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HQ 956409

December 22, 1994

CLA-2 CO:R:C:T 956409 GG


TARIFF NO.: 9404.90.8040

Peter J. Allen, Esq.
Neville, Peterson & Williams
80 Broad Street
Suite 3400
New York, New York 10004

RE: Classification of Featherbeds

Dear Mr. Allen:

This is in response to your May 9, 1994, request for a reconsideration of New York Ruling Letter (NY) 895597, dated March 31, 1994. The additional information contained in your supplemental submission dated November 10, 1994, has been incorporated into this file. The issue involves the classification of featherbeds. Your client is Natural Feather and Textiles, Inc. The sample is being returned to you under separate cover.


The merchandise is a "Naturelle" Baffle Box Featherbed. The featherbed features a 100 percent woven cotton inner shell constructed with interior baffles and stuffed with a blend of feathers. The outer shell is also of 100 percent woven cotton and has box-edge styling and piping measuring less than 6.35 mm around the edges. The featherbed is available in several sizes corresponding to standard bed size measurements. The submitted sample is approximately two inches deep.

The cost of the feather fill and the cost of the cotton shell are roughly comparable. The percentage of total material cost attributable to the feather fill increases slightly with the size of the featherbed.

The featherbed was classified in NY 895597 as an other article of bedding of cotton under subheading 9404.90.8040 of the Harmonized Tariff Schedule of the United States (HTSUSA). The importer claims that the correct classification is as a mattress of cotton under subheading 9404.29.1000, HTSUSA.


How is the featherbed properly classified?


Articles are classified under the HTSUSA in accordance with the General Rules of Interpretation (GRI's). GRI 1 provides that classification shall be according to the terms of the headings and any relative section or chapter notes. Merchandise that cannot be classified in accordance with GRI 1 is to be classified in accordance with the remaining GRI's, taken in order.

There is agreement that featherbeds fall within the scope of heading 9404, HTSUSA. This heading provides for

Mattress supports; articles of bedding and similar furnishing (for example, mattresses, quilts, eiderdowns, cushions, pouffes and pillows) fitted with springs or stuffed or internally fitted with any material or of cellular rubber or plastics, whether or not covered.

Once a heading is determined to be applicable, classification must then be made at the appropriate subheading level.

GRI 6 provides that, for legal purposes, classification in the subheadings of a heading is determined in accordance with the terms of the subheadings and any related subheading notes and in accordance with the preceding rules (GRI's). Only subheadings at the same level are comparable. Thus, GRI 6 applies GRI's 1 through 5 in classifying goods at the subheading level. In addition, in application of GRI 6, classification must be effected at the six-digit level before proceeding to the eight- digit level.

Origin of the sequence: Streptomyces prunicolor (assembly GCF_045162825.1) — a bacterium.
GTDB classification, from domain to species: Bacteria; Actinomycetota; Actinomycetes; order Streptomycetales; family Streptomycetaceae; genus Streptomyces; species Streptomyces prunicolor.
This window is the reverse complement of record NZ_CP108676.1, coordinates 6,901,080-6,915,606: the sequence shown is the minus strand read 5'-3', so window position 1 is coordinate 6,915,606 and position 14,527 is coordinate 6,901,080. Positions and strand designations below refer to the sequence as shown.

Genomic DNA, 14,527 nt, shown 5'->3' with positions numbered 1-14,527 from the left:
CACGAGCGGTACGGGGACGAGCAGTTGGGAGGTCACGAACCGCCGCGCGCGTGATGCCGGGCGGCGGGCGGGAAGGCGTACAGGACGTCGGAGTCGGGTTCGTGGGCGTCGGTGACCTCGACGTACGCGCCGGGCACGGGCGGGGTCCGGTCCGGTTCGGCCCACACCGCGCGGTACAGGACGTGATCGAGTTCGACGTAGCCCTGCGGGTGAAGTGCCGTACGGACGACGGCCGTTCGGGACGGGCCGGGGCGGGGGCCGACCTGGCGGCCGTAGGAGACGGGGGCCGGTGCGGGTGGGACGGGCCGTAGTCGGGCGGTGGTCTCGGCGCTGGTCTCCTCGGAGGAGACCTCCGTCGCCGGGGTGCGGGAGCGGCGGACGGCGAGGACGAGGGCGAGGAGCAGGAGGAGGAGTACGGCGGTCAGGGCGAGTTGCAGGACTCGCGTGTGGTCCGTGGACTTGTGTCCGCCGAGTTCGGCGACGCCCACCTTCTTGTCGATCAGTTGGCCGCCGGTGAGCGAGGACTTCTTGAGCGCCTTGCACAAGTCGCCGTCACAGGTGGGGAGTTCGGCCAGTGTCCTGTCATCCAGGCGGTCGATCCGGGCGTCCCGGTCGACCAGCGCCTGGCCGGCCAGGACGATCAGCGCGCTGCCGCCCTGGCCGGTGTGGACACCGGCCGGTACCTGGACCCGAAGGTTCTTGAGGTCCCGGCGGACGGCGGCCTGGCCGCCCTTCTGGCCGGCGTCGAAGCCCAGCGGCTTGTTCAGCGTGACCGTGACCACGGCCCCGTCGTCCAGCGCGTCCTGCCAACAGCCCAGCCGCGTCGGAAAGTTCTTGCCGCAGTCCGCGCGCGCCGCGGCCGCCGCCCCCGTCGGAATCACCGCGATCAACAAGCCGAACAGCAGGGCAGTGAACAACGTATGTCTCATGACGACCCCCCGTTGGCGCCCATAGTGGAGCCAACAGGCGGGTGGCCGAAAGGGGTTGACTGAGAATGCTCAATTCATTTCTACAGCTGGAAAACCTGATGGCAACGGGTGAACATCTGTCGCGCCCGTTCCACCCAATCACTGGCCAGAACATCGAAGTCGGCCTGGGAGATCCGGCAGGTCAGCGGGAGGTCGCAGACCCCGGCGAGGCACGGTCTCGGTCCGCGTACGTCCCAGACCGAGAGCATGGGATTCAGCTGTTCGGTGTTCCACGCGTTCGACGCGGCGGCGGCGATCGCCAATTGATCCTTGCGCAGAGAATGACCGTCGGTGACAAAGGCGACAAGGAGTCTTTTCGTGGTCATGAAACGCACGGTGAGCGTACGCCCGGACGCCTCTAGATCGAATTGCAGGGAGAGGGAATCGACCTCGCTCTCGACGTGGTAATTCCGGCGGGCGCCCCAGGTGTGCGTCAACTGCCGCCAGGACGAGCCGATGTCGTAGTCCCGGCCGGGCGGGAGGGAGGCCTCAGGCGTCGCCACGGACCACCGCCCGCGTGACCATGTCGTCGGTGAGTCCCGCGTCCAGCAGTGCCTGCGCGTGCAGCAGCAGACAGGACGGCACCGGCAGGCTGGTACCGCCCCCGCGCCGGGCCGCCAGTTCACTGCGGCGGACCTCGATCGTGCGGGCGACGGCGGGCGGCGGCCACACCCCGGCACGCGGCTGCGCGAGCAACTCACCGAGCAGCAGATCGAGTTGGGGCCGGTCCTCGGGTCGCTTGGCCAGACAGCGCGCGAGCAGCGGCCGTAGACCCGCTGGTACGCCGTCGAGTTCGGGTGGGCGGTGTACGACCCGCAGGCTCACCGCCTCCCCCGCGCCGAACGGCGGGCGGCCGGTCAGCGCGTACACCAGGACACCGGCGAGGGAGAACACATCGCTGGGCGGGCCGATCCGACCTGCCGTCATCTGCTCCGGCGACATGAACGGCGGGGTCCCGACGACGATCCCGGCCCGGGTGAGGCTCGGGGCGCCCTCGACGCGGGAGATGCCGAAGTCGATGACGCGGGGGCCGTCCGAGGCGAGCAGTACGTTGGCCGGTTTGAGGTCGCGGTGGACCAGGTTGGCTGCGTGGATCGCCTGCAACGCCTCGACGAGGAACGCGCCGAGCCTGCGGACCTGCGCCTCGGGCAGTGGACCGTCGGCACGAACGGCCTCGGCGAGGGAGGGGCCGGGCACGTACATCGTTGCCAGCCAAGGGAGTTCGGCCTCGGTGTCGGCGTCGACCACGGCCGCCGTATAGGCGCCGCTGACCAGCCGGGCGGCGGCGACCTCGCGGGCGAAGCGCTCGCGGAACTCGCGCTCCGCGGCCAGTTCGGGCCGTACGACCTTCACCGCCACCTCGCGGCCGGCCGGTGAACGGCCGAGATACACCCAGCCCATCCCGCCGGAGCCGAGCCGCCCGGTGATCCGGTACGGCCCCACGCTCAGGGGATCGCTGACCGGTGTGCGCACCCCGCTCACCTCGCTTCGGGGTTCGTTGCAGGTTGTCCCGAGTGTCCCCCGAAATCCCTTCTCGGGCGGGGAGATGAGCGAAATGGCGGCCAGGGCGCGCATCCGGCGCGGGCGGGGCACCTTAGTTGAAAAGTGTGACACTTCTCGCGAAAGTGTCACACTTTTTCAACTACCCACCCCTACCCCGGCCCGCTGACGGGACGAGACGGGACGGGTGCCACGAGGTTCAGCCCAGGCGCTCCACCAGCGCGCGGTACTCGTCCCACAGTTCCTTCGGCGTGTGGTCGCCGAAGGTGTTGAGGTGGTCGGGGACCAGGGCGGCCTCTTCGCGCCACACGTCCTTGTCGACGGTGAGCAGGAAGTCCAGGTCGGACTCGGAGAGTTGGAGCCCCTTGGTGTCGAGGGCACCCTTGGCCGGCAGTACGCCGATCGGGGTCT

"Featherbeds" are not specifically provided for either at the heading or subheading level. However, the importer contends that they fall under the common meaning of the term "mattress". Mattresses of materials other than cellular rubber or plastics, whether or not covered, are described eo nomine in subheading 9404.29, HTSUSA. The National Import Specialist disagrees with the categorization of the featherbed as a mattress, arguing instead that it is marketed and used as an adjunct to a mattress, and thus, is an other article of bedding under subheading 9404.90, HTSUSA.

In support of its position that a featherbed is a mattress, the importer cites to a dictionary definition of the term. Webster's Ninth New Collegiate Dictionary, (1983), defines mattresses as "a fabric case filled with resilient material (as cotton, hair, feathers, foam rubber, or an arrangement of coiled springs) used either alone as a bed or on a bedstead". While we agree that the featherbed meets part of this definition in that it is a fabric case filled with feathers, in our opinion the featherbed lacks the bulk and degree of firmness necessary for it to be used either alone as a bed or on a bedstead. We note that small hard objects, such as a pen, that are placed underneath the featherbed are easily detected when moderate pressure is applied. Hence it is inconceivable that the featherbed could be placed by itself on a box spring or on a bed with wooden slats. And, despite assertions to the contrary, it is unlikely that the featherbed would provide a comfortable sleeping surface if used without other padding on a platform bed. Thus, while its function or use is similar to that of a mattress, i.e., to provide comfort and support to the sleeper, the featherbed in question does not rise to the level of a mattress.

Counsel compares its featherbed to the bassinet pad classified in Headquarters Ruling Letter (HRL) 952653, dated December 31, 1992. In that case, a bassinet pad that had a hardwood base and was "used by babies as a bed", was found to be a mattress under subheading 9404.29.9000, HTSUSA. However, a distinction can be drawn between the bassinet pad and the featherbed, because the bassinet pad, unlike the featherbed, had the requisite bulk and degree of firmness to be used alone as a bed.